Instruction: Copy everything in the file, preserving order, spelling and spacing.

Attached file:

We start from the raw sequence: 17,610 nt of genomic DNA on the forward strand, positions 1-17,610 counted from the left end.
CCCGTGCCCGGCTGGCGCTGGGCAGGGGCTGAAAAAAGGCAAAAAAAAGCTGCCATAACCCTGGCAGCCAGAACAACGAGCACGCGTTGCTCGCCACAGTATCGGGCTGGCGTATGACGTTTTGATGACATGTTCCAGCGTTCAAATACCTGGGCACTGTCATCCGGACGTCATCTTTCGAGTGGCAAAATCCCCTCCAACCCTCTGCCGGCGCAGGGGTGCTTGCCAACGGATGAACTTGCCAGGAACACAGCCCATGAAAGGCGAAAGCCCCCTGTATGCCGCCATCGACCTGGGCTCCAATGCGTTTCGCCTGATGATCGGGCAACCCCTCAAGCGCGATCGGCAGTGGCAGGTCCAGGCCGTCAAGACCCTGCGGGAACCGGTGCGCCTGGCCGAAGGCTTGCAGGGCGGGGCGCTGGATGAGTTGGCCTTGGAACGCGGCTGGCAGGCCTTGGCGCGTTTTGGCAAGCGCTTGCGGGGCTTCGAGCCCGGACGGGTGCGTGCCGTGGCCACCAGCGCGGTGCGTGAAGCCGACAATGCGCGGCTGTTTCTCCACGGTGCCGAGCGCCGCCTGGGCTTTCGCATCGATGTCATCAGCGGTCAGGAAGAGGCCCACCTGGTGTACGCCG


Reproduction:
We start from the raw sequence: 17,610 nt of genomic DNA on the forward strand, positions 1-17,610 counted from the left end.
CCCGTGCCCGGCTGGCGCTGGGCAGGGGCTGAAAAAAGGCAAAAAAAAGCTGCCATAACCCTGGCAGCCAGAACAACGAGCACGCGTTGCTCGCCACAGTATCGGGCTGGCGTATGACGTTTTGATGACATGTTCCAGCGTTCAAATACCTGGGCACTGTCATCCGGACGTCATCTTTCGAGTGGCAAAATCCCCTCCAACCCTCTGCCGGCGCAGGGGTGCTTGCCAACGGATGAACTTGCCAGGAACACAGCCCATGAAAGGCGAAAGCCCCCTGTATGCCGCCATCGACCTGGGCTCCAATGCGTTTCGCCTGATGATCGGGCAACCCCTCAAGCGCGATCGGCAGTGGCAGGTCCAGGCCGTCAAGACCCTGCGGGAACCGGTGCGCCTGGCCGAAGGCTTGCAGGGCGGGGCGCTGGATGAGTTGGCCTTGGAACGCGGCTGGCAGGCCTTGGCGCGTTTTGGCAAGCGCTTGCGGGGCTTCGAGCCCGGACGGGTGCGTGCCGTGGCCACCAGCGCGGTGCGTGAAGCCGACAATGCGCGGCTGTTTCTCCACGGTGCCGAGCGCCGCCTGGGCTTTCGCATCGATGTCATCAGCGGTCAGGAAGAGGCCCACCTGGTGTACGCCG